Click on point of interest in blue to visit that page. The brown line indicates the modern entrance path.
Plan drawn by Timothy M. Ciccone following signposts on-site.
Rohtas Fort (1541)
Rohtas Fort is a strategic garrison situated near the modern city of Jhelum in north-east Pakistan. It was built by the Afghan king Sher Shah Suri along the so-called "old route" that leads from the north to the Punjab plains, with the intention of stopping the deposed Mughal Emperor Humayan from returning to his former kingdom. Humayan had previously been defeated by Sher Shah Suri at Chausa and fled to Iran, but he was concerned that Humayan's restoration might be possible if he managed to return to the Punjab. Sher Shah Suri's second concern was to punish and defeat the Gakkhar tribes who held control of the valley and were traditional allies of the Mughals.
The fort's name derives from the stronghold at Rotasgarh in Shahabad district which Sher Shah Suri captured from a Hindu prince in 1539. Work on the fort began in 1541 under the supervision of his revenue minister, Todar Mal Khatri. However, the local population of Gakkars were unwilling to work, even as day laborers, and construction quickly stalled. Todar Mal Khatri wrote to Sher Shah Suri of these difficulties and the king responded that his government would bear any expenses for the cost of construction. With this inducement, Todar Mal Khatri was able to raise wages which induced a number of Gakkars to break rank and join in the construction effort. Although the daily pay was reduced several times during the course of construction, it was still sufficient to allow Sher Shah Suri's dream of a fort to come to fruition.
The layout of the fort is roughly triangular and comprises four kilometers of walls, 68 bastions, and about a dozen major gates. The northwest corner of the fort is divided from the rest of the fort by a 530 meter long wall which establishes a separate citadel area that was more heavily fortfied. It also contains several of the remaining architectural relics, including the Shahi Mosque and the Haveli Man Singh (built on the highest spot within the fort). It is also equipped with step wells (baoli) although these are also found in the greater area of the fort to the southeast.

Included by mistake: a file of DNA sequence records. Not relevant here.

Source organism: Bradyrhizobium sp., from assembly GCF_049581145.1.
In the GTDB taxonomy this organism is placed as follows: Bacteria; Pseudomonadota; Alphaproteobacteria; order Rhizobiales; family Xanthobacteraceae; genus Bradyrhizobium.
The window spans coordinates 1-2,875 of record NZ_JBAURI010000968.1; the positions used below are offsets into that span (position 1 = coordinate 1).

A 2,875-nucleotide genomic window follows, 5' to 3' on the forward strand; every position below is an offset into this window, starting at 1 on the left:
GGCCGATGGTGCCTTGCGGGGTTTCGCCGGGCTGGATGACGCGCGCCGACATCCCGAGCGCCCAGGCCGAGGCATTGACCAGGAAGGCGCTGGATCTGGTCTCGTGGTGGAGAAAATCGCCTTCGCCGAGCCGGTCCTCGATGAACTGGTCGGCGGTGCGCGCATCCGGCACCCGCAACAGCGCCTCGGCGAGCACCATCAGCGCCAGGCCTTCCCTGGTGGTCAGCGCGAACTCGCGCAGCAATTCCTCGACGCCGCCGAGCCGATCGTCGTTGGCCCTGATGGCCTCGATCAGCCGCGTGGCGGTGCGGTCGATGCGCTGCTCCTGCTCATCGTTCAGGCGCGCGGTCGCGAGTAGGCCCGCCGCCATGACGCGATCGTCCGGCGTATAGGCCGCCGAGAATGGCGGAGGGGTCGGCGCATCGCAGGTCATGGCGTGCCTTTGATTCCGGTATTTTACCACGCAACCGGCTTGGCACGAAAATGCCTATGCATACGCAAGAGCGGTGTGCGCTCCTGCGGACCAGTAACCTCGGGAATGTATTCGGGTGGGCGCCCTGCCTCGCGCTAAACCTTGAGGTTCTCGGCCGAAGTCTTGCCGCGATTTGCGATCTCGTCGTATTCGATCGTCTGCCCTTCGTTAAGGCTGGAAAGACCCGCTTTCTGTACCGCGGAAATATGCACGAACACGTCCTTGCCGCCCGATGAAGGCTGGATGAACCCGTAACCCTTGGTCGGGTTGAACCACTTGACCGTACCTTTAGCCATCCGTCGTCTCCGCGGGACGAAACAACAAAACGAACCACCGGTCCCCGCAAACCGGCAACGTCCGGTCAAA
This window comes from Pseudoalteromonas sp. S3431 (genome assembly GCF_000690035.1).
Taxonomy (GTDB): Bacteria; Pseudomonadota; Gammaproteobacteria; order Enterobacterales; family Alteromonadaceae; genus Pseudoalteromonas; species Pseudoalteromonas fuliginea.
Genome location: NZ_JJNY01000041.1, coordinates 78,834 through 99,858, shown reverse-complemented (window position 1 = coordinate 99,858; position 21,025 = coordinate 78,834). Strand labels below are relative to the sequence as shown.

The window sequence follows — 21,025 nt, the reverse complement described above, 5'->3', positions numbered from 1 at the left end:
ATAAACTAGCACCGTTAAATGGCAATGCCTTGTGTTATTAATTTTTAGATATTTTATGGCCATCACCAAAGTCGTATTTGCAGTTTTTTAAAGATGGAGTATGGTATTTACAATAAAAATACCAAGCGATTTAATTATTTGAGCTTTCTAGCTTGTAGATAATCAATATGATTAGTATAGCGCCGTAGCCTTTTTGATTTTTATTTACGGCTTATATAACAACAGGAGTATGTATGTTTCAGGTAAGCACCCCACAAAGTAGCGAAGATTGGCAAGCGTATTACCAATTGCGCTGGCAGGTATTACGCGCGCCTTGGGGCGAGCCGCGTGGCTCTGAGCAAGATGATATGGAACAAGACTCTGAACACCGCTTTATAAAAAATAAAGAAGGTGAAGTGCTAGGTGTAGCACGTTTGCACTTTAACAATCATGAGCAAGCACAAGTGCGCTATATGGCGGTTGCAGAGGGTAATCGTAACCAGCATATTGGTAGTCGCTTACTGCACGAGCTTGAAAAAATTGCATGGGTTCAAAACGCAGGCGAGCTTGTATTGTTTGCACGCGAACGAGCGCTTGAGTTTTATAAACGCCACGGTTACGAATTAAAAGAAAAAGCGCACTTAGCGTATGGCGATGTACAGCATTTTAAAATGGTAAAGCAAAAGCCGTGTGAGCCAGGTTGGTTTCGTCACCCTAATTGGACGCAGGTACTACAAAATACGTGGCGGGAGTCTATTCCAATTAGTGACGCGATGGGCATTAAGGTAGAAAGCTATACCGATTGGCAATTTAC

The fort's walls vary in thickness and reach a maximum depth of 12.5 meters near the Mori gate on the north perimeter, whereas their height varies from 10 to 18.3 meters. The primary building material was sandstone course rubble masonry mortared with lime mixed with granular brick powder. The gates are constructed of much stronger ashlar masonry. In many places the walls contain vaulted chambers which were used for storage and other equipment needed by the roughly 30,000 soldiers who could be stationed there.
Sher Shah Suri died before the fort was fully completed and the chief aim of the fort became redundant when Humayan returned to rule the Punjab. In a larger irony, the fort then became the capital of the Gakkars--the very people Sher Shah Suri had aimed to subdue. Even though the fort was under Mughal control from that point onward it was not very popular with the Emperors because it lacked gardens and other grand architecture to which they had become accustomed. It was no longer even a military necessity as the Gakkars remained steadfast Mughal allies. Remilitarization of the fort only began in the waning years of the Mughals when Rajit Singh, the Sikh emperor, took control of the Punjab. An emboldened general Gurmukh Singh Lamba captured the fort from the Ghakhar chief Nur Khan in 1825, and it was later handed to Sardar Mohar Singh and was subsequently leased to others. The final military use of the fort took place when Raja Fazal Din Khan joined Sher Singh in rebellion, though the fort did not see any action.
The fort was added to the list of World Heritage Sites by UNESCO in 1997.
The approximate location of the fort is 32.964965' N, 73.576357' E (WGS 84 map datum).
All images copyright 2014 Aown Ali. Email at email@example.com
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